The arena is set up with alphabetical markers to help guide you through your routine. The size of the arena is either 65 x 22 yards for higher level participants, or 44 x 22 yards for the lower end. The arena surface is different from that of the other areas of the stadium to create an barrier between the arena and the viewing area. If the horse leaves the arena surface, the rider is disqualified. The key to the surface is that it acts like turf, with the best surface said to be a combination of rubber and sand pieces

The keys to competing in Dressage according to The Complete Horse Riding Manual are purity, acceptance, calmness and forwardness.

Second in the list we have Show Jumping

Show-jumping :

Another division of equestrian sport is show-jumping, in which competitors ride horses over courses to show their skill in jumping over obstacles. It is an artistic sport that also requires science to understand angles of the course and the ability to judge the horses stride lengths and takeoff points. The top show-jumpers are said to be able to get within one foot of the takeoff target.

This sport was primarily a man’s sport until the 1950s, when women began to compete. The first female winner of a show-jumping event medal was Marion Coakes who took home the silver medal at the 1968 Olympic games. The history of show-jumping shows an evolution of the type of horses demanded in the event from big European horses due to their power, to the current demand of quick horses of some Thoroughbred decent.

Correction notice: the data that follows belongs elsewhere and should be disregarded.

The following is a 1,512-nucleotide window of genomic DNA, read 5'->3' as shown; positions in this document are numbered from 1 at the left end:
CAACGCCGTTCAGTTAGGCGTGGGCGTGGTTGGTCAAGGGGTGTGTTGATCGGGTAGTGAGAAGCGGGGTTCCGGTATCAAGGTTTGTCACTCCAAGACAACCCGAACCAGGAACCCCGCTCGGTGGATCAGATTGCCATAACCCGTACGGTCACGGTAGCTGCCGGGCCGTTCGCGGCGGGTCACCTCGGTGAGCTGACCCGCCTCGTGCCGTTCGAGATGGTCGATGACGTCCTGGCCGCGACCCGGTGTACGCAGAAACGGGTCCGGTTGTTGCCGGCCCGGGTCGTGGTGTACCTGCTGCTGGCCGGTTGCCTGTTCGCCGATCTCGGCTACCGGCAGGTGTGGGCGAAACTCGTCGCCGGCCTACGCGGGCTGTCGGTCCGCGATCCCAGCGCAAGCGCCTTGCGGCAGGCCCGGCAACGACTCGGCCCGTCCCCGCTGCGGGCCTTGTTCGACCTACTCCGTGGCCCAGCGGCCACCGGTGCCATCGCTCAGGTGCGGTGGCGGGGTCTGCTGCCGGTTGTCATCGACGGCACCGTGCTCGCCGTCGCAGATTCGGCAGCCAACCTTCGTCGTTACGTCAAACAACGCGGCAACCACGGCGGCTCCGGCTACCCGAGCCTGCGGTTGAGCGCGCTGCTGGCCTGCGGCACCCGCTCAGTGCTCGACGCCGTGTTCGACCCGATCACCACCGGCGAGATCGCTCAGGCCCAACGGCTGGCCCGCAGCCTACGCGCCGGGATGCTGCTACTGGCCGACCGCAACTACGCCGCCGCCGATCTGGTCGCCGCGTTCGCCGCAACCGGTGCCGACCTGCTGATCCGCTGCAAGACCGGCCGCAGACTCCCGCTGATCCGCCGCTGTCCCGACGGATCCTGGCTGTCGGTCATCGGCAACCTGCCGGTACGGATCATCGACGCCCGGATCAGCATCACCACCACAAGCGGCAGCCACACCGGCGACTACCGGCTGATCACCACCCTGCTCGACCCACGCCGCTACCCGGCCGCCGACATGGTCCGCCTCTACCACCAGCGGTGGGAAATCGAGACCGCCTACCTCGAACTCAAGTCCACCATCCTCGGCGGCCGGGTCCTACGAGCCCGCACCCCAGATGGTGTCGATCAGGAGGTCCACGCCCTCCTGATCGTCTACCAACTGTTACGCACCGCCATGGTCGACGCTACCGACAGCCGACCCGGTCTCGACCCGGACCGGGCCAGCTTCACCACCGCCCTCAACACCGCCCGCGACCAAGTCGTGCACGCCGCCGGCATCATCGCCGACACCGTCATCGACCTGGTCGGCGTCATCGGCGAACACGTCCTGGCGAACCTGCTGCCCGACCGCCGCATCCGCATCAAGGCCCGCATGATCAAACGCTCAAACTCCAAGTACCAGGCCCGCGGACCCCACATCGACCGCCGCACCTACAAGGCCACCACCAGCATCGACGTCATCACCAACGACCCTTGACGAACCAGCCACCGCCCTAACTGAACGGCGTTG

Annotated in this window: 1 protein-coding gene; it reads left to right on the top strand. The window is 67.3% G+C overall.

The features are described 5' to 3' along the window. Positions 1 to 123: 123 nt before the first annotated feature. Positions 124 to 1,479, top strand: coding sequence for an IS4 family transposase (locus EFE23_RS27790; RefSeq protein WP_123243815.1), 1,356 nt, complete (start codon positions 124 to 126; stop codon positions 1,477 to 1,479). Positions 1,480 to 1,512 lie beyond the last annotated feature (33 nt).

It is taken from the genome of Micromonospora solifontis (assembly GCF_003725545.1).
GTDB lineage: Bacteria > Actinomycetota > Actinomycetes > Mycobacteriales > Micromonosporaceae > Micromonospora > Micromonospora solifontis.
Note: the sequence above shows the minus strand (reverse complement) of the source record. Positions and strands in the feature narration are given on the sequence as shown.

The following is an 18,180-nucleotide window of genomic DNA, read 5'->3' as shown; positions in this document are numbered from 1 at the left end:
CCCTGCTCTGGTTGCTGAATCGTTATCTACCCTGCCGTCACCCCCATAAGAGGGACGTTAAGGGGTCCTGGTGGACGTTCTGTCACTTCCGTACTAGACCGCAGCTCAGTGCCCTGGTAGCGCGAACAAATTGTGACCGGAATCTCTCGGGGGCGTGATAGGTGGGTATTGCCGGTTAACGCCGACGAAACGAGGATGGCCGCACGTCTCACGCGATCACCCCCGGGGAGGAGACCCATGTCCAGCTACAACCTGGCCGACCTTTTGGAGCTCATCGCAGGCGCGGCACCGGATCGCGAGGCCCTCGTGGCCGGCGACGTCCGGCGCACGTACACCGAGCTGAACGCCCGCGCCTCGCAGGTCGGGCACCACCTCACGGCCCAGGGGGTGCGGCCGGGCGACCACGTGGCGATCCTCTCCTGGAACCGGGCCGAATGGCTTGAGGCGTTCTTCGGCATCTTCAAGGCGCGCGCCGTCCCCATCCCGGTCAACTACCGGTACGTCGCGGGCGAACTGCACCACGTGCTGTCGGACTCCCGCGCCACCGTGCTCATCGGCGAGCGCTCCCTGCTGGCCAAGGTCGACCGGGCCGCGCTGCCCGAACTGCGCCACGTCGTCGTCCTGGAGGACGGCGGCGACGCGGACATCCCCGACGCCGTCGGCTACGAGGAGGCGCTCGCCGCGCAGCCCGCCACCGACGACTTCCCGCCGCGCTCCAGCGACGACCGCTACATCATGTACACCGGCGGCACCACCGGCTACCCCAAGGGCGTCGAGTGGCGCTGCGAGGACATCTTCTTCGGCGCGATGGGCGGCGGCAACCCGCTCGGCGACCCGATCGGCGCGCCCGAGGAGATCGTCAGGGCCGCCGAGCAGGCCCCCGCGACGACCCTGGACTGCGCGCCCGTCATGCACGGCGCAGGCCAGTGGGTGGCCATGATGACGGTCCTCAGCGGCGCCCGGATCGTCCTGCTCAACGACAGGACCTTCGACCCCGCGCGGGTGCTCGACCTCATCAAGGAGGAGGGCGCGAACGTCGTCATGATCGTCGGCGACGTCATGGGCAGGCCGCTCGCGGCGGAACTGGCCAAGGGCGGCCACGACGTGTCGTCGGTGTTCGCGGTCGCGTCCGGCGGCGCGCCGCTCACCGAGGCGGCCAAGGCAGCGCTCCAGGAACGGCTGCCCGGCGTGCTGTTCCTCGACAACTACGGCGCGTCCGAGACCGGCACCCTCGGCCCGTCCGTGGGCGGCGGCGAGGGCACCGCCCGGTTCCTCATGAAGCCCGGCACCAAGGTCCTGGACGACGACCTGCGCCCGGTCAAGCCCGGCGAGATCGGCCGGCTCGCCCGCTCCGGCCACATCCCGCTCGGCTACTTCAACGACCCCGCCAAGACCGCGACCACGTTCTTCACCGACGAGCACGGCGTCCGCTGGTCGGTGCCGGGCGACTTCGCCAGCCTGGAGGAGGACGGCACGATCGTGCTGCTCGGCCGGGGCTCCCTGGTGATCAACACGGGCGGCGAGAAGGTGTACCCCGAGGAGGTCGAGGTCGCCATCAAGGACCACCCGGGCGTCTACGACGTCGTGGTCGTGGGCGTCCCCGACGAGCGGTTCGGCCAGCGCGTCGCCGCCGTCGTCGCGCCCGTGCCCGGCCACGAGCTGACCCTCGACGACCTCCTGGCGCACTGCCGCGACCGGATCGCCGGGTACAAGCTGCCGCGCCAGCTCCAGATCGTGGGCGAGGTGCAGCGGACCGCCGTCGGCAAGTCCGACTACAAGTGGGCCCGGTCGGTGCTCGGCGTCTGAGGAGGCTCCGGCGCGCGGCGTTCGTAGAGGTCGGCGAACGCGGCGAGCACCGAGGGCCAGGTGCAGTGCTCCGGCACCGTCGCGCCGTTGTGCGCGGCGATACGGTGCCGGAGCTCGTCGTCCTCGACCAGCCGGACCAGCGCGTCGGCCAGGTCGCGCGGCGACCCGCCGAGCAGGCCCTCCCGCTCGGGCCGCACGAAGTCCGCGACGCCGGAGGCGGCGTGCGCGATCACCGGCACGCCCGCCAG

Show-jumping is a type of horse event that requires dressage in practice. A short amount of time is spent in the air, with the other needed great control over the horse’s actions to maintain high awareness

Show Jumping by Nick Skelton

Equipment for Show-jumping:

The equipment for this type of event is comfortable because must be able to move freely without constriction or difficulty. According to Micklem a rider must wear a jacket, shirt, tie, breeches, boots, gloves, and a hat. And the horse must have a specialized saddle, bridle, and protective boots. The special saddle is flat so the rider can stay close to the horse over the fence and on the decent as well.